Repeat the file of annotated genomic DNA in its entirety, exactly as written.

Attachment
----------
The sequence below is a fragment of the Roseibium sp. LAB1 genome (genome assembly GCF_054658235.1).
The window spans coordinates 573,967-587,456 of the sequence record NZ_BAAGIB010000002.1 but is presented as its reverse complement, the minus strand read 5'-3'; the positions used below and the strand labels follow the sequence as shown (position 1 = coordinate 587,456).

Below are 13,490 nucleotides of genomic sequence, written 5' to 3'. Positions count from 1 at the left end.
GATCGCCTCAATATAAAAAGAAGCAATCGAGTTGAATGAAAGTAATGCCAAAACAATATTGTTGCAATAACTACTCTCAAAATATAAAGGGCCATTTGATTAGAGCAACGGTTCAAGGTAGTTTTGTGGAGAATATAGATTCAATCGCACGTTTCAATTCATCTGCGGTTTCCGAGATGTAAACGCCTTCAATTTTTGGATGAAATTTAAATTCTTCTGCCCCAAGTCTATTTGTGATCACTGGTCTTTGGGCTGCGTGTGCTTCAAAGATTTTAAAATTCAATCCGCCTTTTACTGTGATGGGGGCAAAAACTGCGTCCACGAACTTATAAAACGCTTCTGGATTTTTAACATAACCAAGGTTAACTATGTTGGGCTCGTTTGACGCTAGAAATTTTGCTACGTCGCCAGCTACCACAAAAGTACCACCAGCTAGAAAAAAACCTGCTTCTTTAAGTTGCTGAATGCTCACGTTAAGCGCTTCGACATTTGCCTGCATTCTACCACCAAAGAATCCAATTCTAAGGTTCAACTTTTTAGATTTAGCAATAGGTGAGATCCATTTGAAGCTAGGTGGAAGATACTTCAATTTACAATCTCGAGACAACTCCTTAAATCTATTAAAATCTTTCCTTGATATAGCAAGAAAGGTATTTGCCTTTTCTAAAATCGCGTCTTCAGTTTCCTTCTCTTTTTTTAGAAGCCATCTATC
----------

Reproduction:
The sequence below is a fragment of the Roseibium sp. LAB1 genome (genome assembly GCF_054658235.1).
The window spans coordinates 573,967-587,456 of the sequence record NZ_BAAGIB010000002.1 but is presented as its reverse complement, the minus strand read 5'-3'; the positions used below and the strand labels follow the sequence as shown (position 1 = coordinate 587,456).

Below are 13,490 nucleotides of genomic sequence, written 5' to 3'. Positions count from 1 at the left end.
GATCGCCTCAATATAAAAAGAAGCAATCGAGTTGAATGAAAGTAATGCCAAAACAATATTGTTGCAATAACTACTCTCAAAATATAAAGGGCCATTTGATTAGAGCAACGGTTCAAGGTAGTTTTGTGGAGAATATAGATTCAATCGCACGTTTCAATTCATCTGCGGTTTCCGAGATGTAAACGCCTTCAATTTTTGGATGAAATTTAAATTCTTCTGCCCCAAGTCTATTTGTGATCACTGGTCTTTGGGCTGCGTGTGCTTCAAAGATTTTAAAATTCAATCCGCCTTTTACTGTGATGGGGGCAAAAACTGCGTCCACGAACTTATAAAACGCTTCTGGATTTTTAACATAACCAAGGTTAACTATGTTGGGCTCGTTTGACGCTAGAAATTTTGCTACGTCGCCAGCTACCACAAAAGTACCACCAGCTAGAAAAAAACCTGCTTCTTTAAGTTGCTGAATGCTCACGTTAAGCGCTTCGACATTTGCCTGCATTCTACCACCAAAGAATCCAATTCTAAGGTTCAACTTTTTAGATTTAGCAATAGGTGAGATCCATTTGAAGCTAGGTGGAAGATACTTCAATTTACAATCTCGAGACAACTCCTTAAATCTATTAAAATCTTTCCTTGATATAGCAAGAAAGGTATTTGCCTTTTCTAAAATCGCGTCTTCAGTTTCCTTCTCTTTTTTTAGAAGCCATCTATC